Book: “Questland” by Carrie Vaughn
Publishing Info: John Joseph Adams/Mariner Books, June 2021
Where Did I Get this Book: Edelweiss+
Book Description: Dr. Addie Cox is a literature professor living a happy, if sheltered, life in her ivory tower when Harris Lang, the famously eccentric billionaire tech genius, hires her to guide a mercenary strike team to his island retreat off the northwest coast of the United States. Cox is puzzled by their need for her, until she understands what Lang has built. It’s said that sufficiently advanced technology is indistinguishable from magic, and Lang wanted to prove it. On this distant outpost, he has created an enclave full of fantasy and gaming tropes made real, with magic rings that work via neurotransmitters, invisible cloaks made of nanotech smart fabric, and mythological creatures built from genetic engineering and bionics.
Unfortunately for Lang, the designers and engineers hired to construct his Questland have mutinied. Using an energy field, they’ve cut off any communications and are preventing any approach to the island. Lang must retake control before the U.S. military intervenes. The problem? The mutiny is being led by the project’s chief designer, Dominic Brand, who also happens to be Addie Cox’s ex-boyfriend. It’s up to her to quell the brewing tensions between the tech genius, the armed mercenaries, and her former lover before the island goes up in flames.
Review: This was an impulse read for me based purely on the fact that the description sounded sort of like “Jurassic Park but with magic.” Plus, how often do you get to see a literature professor be the hero of the story? As a literature major myself, not often, I’ll say! The concept altogether seemed just weird enough to work. Unfortunately, for me, it landed a bit flat. Which is the exact opposite of what you want from a story that should be a high octane romp!
Addie’s life, while not particularly thrilling, is stable and predictable. For example, one evening while in her office at work, it is completely predictable to be faced with a student who has not fully thought through their paper idea that sounds suspiciously like an excuse to just play a lot of video games. What is a surprise, however, is to be suddenly whisked away by mysterious players and informed that her unique skillsets have qualified her for a mission. Namely, she’s familiar with stories and an island that has been technically enhanced to play out these stories in real life has gone rogue. Now Addie and a team must venture into the wilds and make contact with Addie’s ex-boyfriend, the brilliant man at the heart of the dysfunctional island.
There were definitely some fun ideas in this book. For fantasy fans, spotting all of the references and similarities to classic fantasy works and tropes made for much of the enjoyment. “Lord of the Rings” got a heavy dose, so that in particular stood out. And the general character beats hit well. Addie is the survivor of a school shooting that left her boyfriend and best friend dead. Her struggles with PTSD have driven her life to a large extent and make her particularly uncomfortable working with the military task force who breach the island alongside her. I really enjoyed watching the mutual respect between these two forces come together, particularly the clear (to the reader, maybe not to Addie) understanding that the military characters had for Addie and how she was tackling a struggle that is so real for many in that field.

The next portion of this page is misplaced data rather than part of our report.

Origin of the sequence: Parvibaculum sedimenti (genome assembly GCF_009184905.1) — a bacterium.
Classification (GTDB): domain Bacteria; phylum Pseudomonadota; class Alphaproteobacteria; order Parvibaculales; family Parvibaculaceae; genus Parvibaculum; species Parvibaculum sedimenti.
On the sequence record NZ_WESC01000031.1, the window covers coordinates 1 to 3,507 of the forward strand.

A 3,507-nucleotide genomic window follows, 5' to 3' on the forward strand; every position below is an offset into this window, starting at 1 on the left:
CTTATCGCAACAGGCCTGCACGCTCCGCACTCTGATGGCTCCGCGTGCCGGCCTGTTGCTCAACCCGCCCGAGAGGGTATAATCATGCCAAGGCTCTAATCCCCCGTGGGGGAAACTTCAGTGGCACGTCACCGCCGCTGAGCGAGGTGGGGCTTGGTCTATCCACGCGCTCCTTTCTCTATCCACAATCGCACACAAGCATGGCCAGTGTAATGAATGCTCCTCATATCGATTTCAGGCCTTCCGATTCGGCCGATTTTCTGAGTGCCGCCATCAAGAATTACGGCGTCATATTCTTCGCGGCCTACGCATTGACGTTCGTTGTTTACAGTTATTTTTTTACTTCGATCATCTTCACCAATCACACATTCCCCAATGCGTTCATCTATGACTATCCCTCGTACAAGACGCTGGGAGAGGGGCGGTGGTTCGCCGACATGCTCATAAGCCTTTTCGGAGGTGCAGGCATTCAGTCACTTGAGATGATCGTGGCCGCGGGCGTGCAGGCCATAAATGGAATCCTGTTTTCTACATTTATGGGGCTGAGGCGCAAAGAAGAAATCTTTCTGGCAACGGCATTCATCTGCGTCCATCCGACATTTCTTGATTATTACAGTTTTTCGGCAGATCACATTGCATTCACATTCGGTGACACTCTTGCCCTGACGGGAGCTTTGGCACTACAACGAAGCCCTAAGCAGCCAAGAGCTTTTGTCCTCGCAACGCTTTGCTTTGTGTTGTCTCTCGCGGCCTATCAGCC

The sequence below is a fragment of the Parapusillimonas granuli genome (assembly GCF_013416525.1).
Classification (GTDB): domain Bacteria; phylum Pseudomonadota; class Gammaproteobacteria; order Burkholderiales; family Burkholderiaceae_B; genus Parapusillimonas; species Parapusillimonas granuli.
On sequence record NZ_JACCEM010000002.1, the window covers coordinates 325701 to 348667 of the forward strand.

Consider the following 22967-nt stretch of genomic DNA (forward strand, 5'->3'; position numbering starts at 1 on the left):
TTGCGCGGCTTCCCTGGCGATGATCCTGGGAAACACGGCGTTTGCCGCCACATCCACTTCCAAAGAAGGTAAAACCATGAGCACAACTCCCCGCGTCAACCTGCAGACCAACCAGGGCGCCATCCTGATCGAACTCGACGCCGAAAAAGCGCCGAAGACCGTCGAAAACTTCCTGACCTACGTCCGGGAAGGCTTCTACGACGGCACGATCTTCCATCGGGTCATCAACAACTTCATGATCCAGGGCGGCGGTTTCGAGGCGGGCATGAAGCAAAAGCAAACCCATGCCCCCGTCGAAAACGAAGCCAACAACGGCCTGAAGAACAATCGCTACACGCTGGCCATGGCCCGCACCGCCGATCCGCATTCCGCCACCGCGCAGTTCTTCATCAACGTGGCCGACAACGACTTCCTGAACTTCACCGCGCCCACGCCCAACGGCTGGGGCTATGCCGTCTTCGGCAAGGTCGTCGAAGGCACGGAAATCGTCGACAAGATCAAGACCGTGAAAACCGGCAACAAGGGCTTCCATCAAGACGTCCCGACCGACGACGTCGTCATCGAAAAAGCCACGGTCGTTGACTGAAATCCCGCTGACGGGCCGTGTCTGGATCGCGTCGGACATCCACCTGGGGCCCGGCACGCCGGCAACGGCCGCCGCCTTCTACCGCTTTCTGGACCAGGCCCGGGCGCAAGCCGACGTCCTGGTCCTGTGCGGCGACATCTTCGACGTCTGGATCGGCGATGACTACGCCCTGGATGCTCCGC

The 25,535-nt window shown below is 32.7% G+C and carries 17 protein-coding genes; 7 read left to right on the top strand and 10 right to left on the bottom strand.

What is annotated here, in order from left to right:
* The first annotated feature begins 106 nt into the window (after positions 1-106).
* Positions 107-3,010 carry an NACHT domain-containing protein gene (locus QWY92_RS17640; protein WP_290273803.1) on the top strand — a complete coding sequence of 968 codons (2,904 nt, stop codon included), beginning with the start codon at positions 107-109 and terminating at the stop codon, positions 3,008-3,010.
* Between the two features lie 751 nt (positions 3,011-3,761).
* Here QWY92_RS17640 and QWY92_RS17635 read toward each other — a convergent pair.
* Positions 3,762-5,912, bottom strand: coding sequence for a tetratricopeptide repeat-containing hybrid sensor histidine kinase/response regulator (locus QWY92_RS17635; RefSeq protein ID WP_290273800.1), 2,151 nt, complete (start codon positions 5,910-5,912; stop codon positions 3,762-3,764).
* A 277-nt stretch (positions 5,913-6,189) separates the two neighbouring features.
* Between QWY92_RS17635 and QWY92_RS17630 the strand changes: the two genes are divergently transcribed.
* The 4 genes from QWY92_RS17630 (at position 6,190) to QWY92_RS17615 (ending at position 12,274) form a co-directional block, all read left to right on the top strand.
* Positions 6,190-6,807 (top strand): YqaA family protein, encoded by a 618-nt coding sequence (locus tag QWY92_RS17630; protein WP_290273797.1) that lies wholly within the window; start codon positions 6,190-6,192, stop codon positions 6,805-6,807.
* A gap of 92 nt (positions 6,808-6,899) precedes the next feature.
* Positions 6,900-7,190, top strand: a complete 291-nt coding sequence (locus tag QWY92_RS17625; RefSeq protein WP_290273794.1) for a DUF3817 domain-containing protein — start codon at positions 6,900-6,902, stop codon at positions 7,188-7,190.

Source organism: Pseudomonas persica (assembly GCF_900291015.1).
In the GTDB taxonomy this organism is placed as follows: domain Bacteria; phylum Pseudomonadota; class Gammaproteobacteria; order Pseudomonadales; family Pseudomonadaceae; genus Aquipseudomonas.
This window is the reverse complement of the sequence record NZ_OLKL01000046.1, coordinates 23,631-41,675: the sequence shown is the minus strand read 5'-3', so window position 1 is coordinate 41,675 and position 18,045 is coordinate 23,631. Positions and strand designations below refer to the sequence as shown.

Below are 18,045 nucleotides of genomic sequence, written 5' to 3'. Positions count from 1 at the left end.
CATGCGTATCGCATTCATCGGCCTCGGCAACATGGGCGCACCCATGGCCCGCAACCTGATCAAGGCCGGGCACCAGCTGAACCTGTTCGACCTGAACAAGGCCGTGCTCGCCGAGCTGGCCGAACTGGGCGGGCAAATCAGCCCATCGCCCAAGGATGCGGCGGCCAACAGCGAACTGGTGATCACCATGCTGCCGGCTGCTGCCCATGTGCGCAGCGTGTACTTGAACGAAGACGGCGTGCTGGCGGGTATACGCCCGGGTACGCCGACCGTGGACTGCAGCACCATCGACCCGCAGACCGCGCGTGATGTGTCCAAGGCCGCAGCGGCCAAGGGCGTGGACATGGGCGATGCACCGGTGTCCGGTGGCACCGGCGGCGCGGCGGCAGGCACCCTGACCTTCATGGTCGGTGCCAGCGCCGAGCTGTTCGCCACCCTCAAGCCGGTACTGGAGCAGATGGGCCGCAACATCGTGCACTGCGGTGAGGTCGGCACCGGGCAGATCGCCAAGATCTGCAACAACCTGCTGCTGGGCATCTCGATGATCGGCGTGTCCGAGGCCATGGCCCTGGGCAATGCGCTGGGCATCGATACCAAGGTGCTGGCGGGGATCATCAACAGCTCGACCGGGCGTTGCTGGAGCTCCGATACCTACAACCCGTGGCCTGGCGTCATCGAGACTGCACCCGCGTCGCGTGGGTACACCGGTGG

Ultimately, however, I struggled to really buy into the scenario at the heart of the book. In many ways, the concept (and goals) are similar to “Ready Player One.” Essentially, the author creates some sort of system that allows for their character and readers to revel in all the best-hits of whatever genre their focusing on. For “Ready Player One,” that was 80s pop culture. For this book, it’s classic fantasy and RPG tropes. However, the concept of the island was hard for me to really buy into. We’re meant to believe it has gone rogue for five months, that a team of military personnel have already died trying to reach it, and that, somehow, this is all still operating in secret and without the knowledge of the government.
From there, the decisions of Addie’s ex-boyfriend and the crew that worked with him were equally hard to understand. Their end goal seemed silly, that somehow cutting off contact to the island would result in them being given control of it from the tech billionaire who owned it and employed them. From a team of people who must be incredibly smart to build the island’s systems in the first place, they seemed remarkably dumb about real-world concepts and consequences. It made it really hard to take them, or their position, seriously.
To be fair, I don’t read a lot of the very small subgenre that is LitRPG. With this book, it seems that the author is attempting to merge that type of storytelling with more classic, and generally approachable, fantasy fare. I’m not sure it’s a success, however. I feel that many LitRPG readers would prefer books that simply went that route more fully, and that classic fantasy readers will struggle to accept the premise as its laid out. If you’re a fan of LitRPG, this might be worth checking out. But it’s a fairly lackluster fantasy novel at its bare bones.
Rating 6: I struggled to believe the basic concept at the heart of the story, and from there, even the best character work wasn’t enough to save it.
“Questland” isn’t on any Goodreads lists yet, but it should be on a list like this Books About Video Games and Virtual Reality.
Find “Questland” at your library using WorldCat!